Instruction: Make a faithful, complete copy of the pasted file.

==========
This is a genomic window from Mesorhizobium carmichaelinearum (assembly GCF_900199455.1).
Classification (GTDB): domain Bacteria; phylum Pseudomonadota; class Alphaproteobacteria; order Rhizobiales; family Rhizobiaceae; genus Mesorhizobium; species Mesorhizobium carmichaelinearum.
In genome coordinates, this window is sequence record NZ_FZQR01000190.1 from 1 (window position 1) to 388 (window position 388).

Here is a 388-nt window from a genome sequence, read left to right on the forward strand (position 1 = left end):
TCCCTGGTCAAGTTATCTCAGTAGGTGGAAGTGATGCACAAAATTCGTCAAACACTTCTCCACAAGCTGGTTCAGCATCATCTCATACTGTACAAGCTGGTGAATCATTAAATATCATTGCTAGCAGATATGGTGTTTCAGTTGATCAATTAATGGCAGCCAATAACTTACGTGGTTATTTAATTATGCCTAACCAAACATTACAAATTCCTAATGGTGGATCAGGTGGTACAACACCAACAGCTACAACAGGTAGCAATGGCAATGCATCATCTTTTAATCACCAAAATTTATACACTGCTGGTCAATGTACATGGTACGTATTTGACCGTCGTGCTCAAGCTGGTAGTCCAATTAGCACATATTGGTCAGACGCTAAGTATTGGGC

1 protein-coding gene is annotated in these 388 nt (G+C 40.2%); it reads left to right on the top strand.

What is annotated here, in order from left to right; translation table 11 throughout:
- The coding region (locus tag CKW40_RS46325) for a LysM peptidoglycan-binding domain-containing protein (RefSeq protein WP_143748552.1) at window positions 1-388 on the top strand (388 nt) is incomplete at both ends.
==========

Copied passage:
This is a genomic window from Mesorhizobium carmichaelinearum (assembly GCF_900199455.1).
Classification (GTDB): domain Bacteria; phylum Pseudomonadota; class Alphaproteobacteria; order Rhizobiales; family Rhizobiaceae; genus Mesorhizobium; species Mesorhizobium carmichaelinearum.
In genome coordinates, this window is sequence record NZ_FZQR01000190.1 from 1 (window position 1) to 388 (window position 388).

Here is a 388-nt window from a genome sequence, read left to right on the forward strand (position 1 = left end):
TCCCTGGTCAAGTTATCTCAGTAGGTGGAAGTGATGCACAAAATTCGTCAAACACTTCTCCACAAGCTGGTTCAGCATCATCTCATACTGTACAAGCTGGTGAATCATTAAATATCATTGCTAGCAGATATGGTGTTTCAGTTGATCAATTAATGGCAGCCAATAACTTACGTGGTTATTTAATTATGCCTAACCAAACATTACAAATTCCTAATGGTGGATCAGGTGGTACAACACCAACAGCTACAACAGGTAGCAATGGCAATGCATCATCTTTTAATCACCAAAATTTATACACTGCTGGTCAATGTACATGGTACGTATTTGACCGTCGTGCTCAAGCTGGTAGTCCAATTAGCACATATTGGTCAGACGCTAAGTATTGGGC

1 protein-coding gene is annotated in these 388 nt (G+C 40.2%); it reads left to right on the top strand.

What is annotated here, in order from left to right; translation table 11 throughout:
- The coding region (locus tag CKW40_RS46325) for a LysM peptidoglycan-binding domain-containing protein (RefSeq protein WP_143748552.1) at window positions 1-388 on the top strand (388 nt) is incomplete at both ends.